NORMAN, Okla. (AP) — Oklahoma walk-on receiver Lee Morris finally is on scholarship.
Oklahoma coach Lincoln Riley’s Twitter account posted a video showing the announcement in front of the team on Monday night, and Morris posted a response a few minutes later.
“It’s been a dream of mine since I was kid. And now I can proudly say, that I’m playing football at The University of Oklahoma on FULL Scholarship!” Morris said in his post.
Morris, a redshirt junior, was mostly a special teams player as a freshman in 2016. As a sophomore last season, he played in every game with two catches: an 18-yard touchdown at Ohio State and the other a 43-yard score against UTEP.
Morris was at it again in the season opener against Florida Atlantic. In the first quarter, he blocked a punt that Curtis Bolton recovered in the end zone for a touchdown and grabbed a 65-yard touchdown reception from Kyler Murray. That means he now has three career receptions for 126 yards — and three touchdowns.
“He’s worked his tail off the whole time since he’s been here,” Riley said. “He’s very consistent day in and day out, and when his opportunities have come, whether it’s been in some mop-up time against UTEP last year, or one of the biggest stages in college football in the Ohio State game. Obviously, some critical plays for us the other day. The moment’s never been too big for him.”
Riley was asked about Morris’ scholarship situation after the win over Florida Atlantic, and again on Monday during his weekly media conference.
“I think one of those things that’s probably a matter of time,” Riley said, hours before the announcements. “I’d love to have had him on even before this, but as much as you want to make sure it’s right for the kid, which that’s a huge part of it, but it’s also got to line up and be right for the program. So once we get those in line, then that’s when we’ll make the decision.”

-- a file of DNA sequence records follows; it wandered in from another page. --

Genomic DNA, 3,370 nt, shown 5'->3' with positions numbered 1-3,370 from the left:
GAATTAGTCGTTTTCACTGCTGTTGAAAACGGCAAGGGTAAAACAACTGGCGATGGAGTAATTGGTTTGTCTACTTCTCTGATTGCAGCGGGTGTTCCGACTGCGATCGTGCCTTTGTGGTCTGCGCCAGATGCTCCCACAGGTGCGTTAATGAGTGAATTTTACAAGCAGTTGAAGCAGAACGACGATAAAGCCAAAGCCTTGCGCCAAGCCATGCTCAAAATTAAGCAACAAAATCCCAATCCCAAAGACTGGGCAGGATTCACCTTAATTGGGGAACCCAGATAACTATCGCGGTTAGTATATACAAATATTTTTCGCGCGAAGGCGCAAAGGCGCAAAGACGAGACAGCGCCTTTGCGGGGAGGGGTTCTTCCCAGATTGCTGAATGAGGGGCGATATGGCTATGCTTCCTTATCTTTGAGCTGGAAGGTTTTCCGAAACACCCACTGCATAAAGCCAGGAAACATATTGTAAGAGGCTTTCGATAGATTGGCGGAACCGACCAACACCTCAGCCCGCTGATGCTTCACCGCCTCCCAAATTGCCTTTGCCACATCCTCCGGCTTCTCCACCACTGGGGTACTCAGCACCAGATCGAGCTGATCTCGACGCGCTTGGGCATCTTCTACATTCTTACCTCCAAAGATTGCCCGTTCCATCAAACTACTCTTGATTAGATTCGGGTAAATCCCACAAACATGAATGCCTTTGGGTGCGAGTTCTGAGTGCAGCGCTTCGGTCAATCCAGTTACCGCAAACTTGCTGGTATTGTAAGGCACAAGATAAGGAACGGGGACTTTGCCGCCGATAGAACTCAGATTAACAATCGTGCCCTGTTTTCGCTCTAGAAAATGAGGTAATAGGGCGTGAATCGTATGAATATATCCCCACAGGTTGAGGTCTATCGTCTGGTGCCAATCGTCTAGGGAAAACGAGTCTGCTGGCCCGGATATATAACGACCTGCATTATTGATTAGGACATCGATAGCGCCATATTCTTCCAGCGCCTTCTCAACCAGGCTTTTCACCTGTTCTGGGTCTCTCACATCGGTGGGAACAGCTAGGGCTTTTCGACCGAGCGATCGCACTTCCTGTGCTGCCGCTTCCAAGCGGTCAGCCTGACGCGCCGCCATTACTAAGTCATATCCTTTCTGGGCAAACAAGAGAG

Morris’ father, Lee Morris Jr., lettered for Oklahoma in 1985 and 1986. The younger Morris said after Saturday’s game that his father is his greatest inspiration, and earning a scholarship would be meaningful.
“Just to follow in the footsteps and earn one as well — it would mean the world to me, my family — just help us out.” he said.
The fact that Morris wasn’t already a scholarship player might be surprising at first glance. He looks the part at 6-foot-2 and 212 pounds, and Riley called him “a 4.4 40 guy.” But Morris didn’t emerge as a star until his senior year at Allen (Texas) High School, when he caught 11 touchdown passes.
“We were shocked, honestly, coming out of Allen, one of the most highly recruited schools in the country, with all the other players they had here,” Riley said. “He was a little bit of a late bloomer in high school. There’s a lot of guys like that, with recruiting happening so early, that do fall through the cracks. He was one of those guys.”
Oklahoma hosts UCLA (0-1) on Saturday.
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